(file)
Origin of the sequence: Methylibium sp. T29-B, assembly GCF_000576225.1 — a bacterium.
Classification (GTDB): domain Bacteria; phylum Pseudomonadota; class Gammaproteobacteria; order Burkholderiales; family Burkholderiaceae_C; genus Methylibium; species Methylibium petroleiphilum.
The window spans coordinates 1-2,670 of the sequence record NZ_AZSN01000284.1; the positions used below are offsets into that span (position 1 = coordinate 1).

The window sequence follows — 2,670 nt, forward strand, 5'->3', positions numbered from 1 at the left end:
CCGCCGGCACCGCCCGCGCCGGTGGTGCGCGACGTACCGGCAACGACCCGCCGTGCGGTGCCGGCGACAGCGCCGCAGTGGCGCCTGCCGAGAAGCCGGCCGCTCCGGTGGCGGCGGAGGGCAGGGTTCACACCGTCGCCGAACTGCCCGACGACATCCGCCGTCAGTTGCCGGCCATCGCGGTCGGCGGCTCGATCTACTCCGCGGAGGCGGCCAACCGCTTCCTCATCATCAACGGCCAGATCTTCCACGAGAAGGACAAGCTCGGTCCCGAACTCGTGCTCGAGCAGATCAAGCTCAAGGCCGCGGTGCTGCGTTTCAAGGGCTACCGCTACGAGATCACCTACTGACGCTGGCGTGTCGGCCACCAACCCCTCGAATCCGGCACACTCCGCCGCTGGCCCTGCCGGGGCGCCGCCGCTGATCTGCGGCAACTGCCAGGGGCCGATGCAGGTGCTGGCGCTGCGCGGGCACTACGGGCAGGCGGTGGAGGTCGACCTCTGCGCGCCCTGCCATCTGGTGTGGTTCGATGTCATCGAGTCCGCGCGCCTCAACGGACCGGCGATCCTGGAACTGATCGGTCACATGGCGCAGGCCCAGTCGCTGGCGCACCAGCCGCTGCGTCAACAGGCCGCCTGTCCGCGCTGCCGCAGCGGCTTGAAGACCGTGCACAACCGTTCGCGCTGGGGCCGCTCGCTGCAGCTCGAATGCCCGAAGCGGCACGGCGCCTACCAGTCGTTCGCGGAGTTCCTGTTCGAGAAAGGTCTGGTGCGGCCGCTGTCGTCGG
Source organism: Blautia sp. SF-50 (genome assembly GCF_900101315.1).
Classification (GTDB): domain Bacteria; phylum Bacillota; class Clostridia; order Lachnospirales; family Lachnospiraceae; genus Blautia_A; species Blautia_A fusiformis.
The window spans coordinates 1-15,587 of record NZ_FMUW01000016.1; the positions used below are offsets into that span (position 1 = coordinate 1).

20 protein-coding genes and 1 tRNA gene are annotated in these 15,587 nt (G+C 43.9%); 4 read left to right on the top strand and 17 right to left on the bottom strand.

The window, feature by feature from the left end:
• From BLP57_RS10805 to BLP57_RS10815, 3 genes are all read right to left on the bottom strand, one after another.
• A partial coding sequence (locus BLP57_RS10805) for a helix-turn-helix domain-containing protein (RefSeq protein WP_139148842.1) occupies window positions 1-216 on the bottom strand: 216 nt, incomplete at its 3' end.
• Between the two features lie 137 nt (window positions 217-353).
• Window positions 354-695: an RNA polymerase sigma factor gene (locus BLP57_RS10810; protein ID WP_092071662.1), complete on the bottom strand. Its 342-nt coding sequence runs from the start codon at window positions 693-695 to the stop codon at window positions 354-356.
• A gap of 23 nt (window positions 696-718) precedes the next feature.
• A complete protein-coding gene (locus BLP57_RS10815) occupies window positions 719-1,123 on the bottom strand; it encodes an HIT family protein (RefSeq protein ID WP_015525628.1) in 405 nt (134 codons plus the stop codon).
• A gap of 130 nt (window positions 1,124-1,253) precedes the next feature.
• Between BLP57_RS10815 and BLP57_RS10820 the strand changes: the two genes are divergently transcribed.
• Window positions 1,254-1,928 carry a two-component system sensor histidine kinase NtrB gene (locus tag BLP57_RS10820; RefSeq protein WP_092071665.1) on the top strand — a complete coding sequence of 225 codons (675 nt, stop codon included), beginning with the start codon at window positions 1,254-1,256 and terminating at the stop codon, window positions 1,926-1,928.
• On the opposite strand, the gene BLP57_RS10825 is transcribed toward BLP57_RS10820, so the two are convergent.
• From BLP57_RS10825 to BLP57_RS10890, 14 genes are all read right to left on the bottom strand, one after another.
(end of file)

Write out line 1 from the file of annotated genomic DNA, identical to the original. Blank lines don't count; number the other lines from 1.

Origin of the sequence: Methylibium sp. T29-B, assembly GCF_000576225.1 — a bacterium.